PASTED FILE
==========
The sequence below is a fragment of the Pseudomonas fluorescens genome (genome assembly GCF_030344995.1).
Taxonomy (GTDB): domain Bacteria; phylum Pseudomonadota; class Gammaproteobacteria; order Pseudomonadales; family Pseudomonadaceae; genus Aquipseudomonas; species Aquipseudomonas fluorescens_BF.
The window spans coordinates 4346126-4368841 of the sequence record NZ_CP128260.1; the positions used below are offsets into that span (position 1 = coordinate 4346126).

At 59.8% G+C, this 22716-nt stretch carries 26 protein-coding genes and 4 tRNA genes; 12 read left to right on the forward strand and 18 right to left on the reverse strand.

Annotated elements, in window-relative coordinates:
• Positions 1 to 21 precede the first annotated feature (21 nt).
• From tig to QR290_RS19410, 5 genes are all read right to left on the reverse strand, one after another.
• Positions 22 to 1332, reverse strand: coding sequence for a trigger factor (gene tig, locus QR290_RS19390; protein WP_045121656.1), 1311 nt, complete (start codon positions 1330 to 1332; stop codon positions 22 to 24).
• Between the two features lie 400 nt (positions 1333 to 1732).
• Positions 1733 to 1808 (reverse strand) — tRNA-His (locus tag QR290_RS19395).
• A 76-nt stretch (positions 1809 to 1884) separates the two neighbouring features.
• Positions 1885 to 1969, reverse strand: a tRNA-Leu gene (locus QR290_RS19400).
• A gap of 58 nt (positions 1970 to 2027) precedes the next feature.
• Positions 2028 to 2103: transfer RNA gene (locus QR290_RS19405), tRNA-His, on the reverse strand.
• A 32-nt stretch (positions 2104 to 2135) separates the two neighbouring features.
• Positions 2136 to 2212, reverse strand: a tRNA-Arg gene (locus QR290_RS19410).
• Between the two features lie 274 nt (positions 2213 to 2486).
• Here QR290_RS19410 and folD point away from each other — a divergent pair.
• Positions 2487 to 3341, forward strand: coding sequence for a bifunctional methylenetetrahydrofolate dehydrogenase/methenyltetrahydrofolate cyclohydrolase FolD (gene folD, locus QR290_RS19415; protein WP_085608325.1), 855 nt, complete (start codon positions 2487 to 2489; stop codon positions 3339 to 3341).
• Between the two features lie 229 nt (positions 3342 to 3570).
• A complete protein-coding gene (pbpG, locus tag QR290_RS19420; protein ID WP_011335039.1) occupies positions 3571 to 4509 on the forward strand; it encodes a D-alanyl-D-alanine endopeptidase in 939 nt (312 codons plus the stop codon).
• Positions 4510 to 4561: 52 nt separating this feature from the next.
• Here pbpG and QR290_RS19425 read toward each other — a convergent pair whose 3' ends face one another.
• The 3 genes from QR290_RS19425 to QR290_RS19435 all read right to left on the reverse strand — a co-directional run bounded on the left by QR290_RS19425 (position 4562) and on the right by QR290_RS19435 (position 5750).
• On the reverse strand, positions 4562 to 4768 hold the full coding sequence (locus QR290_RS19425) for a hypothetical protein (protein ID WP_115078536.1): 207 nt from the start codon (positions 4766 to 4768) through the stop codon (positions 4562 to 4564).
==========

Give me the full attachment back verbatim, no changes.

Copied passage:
The sequence below is a fragment of the Pseudomonas fluorescens genome (genome assembly GCF_030344995.1).
Taxonomy (GTDB): domain Bacteria; phylum Pseudomonadota; class Gammaproteobacteria; order Pseudomonadales; family Pseudomonadaceae; genus Aquipseudomonas; species Aquipseudomonas fluorescens_BF.
The window spans coordinates 4346126-4368841 of the sequence record NZ_CP128260.1; the positions used below are offsets into that span (position 1 = coordinate 4346126).

At 59.8% G+C, this 22716-nt stretch carries 26 protein-coding genes and 4 tRNA genes; 12 read left to right on the forward strand and 18 right to left on the reverse strand.

Annotated elements, in window-relative coordinates:
• Positions 1 to 21 precede the first annotated feature (21 nt).
• From tig to QR290_RS19410, 5 genes are all read right to left on the reverse strand, one after another.
• Positions 22 to 1332, reverse strand: coding sequence for a trigger factor (gene tig, locus QR290_RS19390; protein WP_045121656.1), 1311 nt, complete (start codon positions 1330 to 1332; stop codon positions 22 to 24).
• Between the two features lie 400 nt (positions 1333 to 1732).
• Positions 1733 to 1808 (reverse strand) — tRNA-His (locus tag QR290_RS19395).
• A 76-nt stretch (positions 1809 to 1884) separates the two neighbouring features.
• Positions 1885 to 1969, reverse strand: a tRNA-Leu gene (locus QR290_RS19400).
• A gap of 58 nt (positions 1970 to 2027) precedes the next feature.
• Positions 2028 to 2103: transfer RNA gene (locus QR290_RS19405), tRNA-His, on the reverse strand.
• A 32-nt stretch (positions 2104 to 2135) separates the two neighbouring features.
• Positions 2136 to 2212, reverse strand: a tRNA-Arg gene (locus QR290_RS19410).
• Between the two features lie 274 nt (positions 2213 to 2486).
• Here QR290_RS19410 and folD point away from each other — a divergent pair.
• Positions 2487 to 3341, forward strand: coding sequence for a bifunctional methylenetetrahydrofolate dehydrogenase/methenyltetrahydrofolate cyclohydrolase FolD (gene folD, locus QR290_RS19415; protein WP_085608325.1), 855 nt, complete (start codon positions 2487 to 2489; stop codon positions 3339 to 3341).
• Between the two features lie 229 nt (positions 3342 to 3570).
• A complete protein-coding gene (pbpG, locus tag QR290_RS19420; protein ID WP_011335039.1) occupies positions 3571 to 4509 on the forward strand; it encodes a D-alanyl-D-alanine endopeptidase in 939 nt (312 codons plus the stop codon).
• Positions 4510 to 4561: 52 nt separating this feature from the next.
• Here pbpG and QR290_RS19425 read toward each other — a convergent pair whose 3' ends face one another.
• The 3 genes from QR290_RS19425 to QR290_RS19435 all read right to left on the reverse strand — a co-directional run bounded on the left by QR290_RS19425 (position 4562) and on the right by QR290_RS19435 (position 5750).
• On the reverse strand, positions 4562 to 4768 hold the full coding sequence (locus QR290_RS19425) for a hypothetical protein (protein ID WP_115078536.1): 207 nt from the start codon (positions 4766 to 4768) through the stop codon (positions 4562 to 4564).